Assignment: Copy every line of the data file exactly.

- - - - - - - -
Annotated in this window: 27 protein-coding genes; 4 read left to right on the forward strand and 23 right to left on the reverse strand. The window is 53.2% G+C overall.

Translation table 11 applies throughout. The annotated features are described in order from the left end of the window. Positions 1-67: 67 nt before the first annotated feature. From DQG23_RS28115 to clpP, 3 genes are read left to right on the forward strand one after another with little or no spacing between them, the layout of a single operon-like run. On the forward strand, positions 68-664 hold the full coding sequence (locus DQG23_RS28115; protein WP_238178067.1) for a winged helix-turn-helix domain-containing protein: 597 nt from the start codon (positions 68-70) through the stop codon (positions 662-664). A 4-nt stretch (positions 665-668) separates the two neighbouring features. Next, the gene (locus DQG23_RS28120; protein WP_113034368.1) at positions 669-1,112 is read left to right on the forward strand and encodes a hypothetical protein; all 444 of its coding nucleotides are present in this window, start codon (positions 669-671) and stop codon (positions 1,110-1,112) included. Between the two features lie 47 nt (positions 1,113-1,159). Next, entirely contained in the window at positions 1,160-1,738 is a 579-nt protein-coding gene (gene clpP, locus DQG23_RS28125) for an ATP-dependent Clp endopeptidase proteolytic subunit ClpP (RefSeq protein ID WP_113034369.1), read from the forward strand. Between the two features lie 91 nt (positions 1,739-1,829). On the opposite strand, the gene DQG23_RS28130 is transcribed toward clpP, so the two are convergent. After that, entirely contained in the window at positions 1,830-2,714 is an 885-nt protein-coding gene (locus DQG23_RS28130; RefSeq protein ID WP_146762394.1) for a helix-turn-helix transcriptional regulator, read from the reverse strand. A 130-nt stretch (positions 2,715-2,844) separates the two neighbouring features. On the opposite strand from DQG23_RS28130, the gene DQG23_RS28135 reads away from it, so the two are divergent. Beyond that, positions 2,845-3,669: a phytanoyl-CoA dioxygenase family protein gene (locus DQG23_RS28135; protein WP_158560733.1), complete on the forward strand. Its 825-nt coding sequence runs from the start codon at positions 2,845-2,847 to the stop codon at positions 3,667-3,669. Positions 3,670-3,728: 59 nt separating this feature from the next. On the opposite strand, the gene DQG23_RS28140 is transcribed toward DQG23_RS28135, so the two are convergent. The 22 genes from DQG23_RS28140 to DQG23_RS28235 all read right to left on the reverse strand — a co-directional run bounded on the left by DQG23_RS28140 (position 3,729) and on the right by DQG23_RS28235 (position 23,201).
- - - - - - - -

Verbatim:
Annotated in this window: 27 protein-coding genes; 4 read left to right on the forward strand and 23 right to left on the reverse strand. The window is 53.2% G+C overall.

Translation table 11 applies throughout. The annotated features are described in order from the left end of the window. Positions 1-67: 67 nt before the first annotated feature. From DQG23_RS28115 to clpP, 3 genes are read left to right on the forward strand one after another with little or no spacing between them, the layout of a single operon-like run. On the forward strand, positions 68-664 hold the full coding sequence (locus DQG23_RS28115; protein WP_238178067.1) for a winged helix-turn-helix domain-containing protein: 597 nt from the start codon (positions 68-70) through the stop codon (positions 662-664). A 4-nt stretch (positions 665-668) separates the two neighbouring features. Next, the gene (locus DQG23_RS28120; protein WP_113034368.1) at positions 669-1,112 is read left to right on the forward strand and encodes a hypothetical protein; all 444 of its coding nucleotides are present in this window, start codon (positions 669-671) and stop codon (positions 1,110-1,112) included. Between the two features lie 47 nt (positions 1,113-1,159). Next, entirely contained in the window at positions 1,160-1,738 is a 579-nt protein-coding gene (gene clpP, locus DQG23_RS28125) for an ATP-dependent Clp endopeptidase proteolytic subunit ClpP (RefSeq protein ID WP_113034369.1), read from the forward strand. Between the two features lie 91 nt (positions 1,739-1,829). On the opposite strand, the gene DQG23_RS28130 is transcribed toward clpP, so the two are convergent. After that, entirely contained in the window at positions 1,830-2,714 is an 885-nt protein-coding gene (locus DQG23_RS28130; RefSeq protein ID WP_146762394.1) for a helix-turn-helix transcriptional regulator, read from the reverse strand. A 130-nt stretch (positions 2,715-2,844) separates the two neighbouring features. On the opposite strand from DQG23_RS28130, the gene DQG23_RS28135 reads away from it, so the two are divergent. Beyond that, positions 2,845-3,669: a phytanoyl-CoA dioxygenase family protein gene (locus DQG23_RS28135; protein WP_158560733.1), complete on the forward strand. Its 825-nt coding sequence runs from the start codon at positions 2,845-2,847 to the stop codon at positions 3,667-3,669. Positions 3,670-3,728: 59 nt separating this feature from the next. On the opposite strand, the gene DQG23_RS28140 is transcribed toward DQG23_RS28135, so the two are convergent. The 22 genes from DQG23_RS28140 to DQG23_RS28235 all read right to left on the reverse strand — a co-directional run bounded on the left by DQG23_RS28140 (position 3,729) and on the right by DQG23_RS28235 (position 23,201).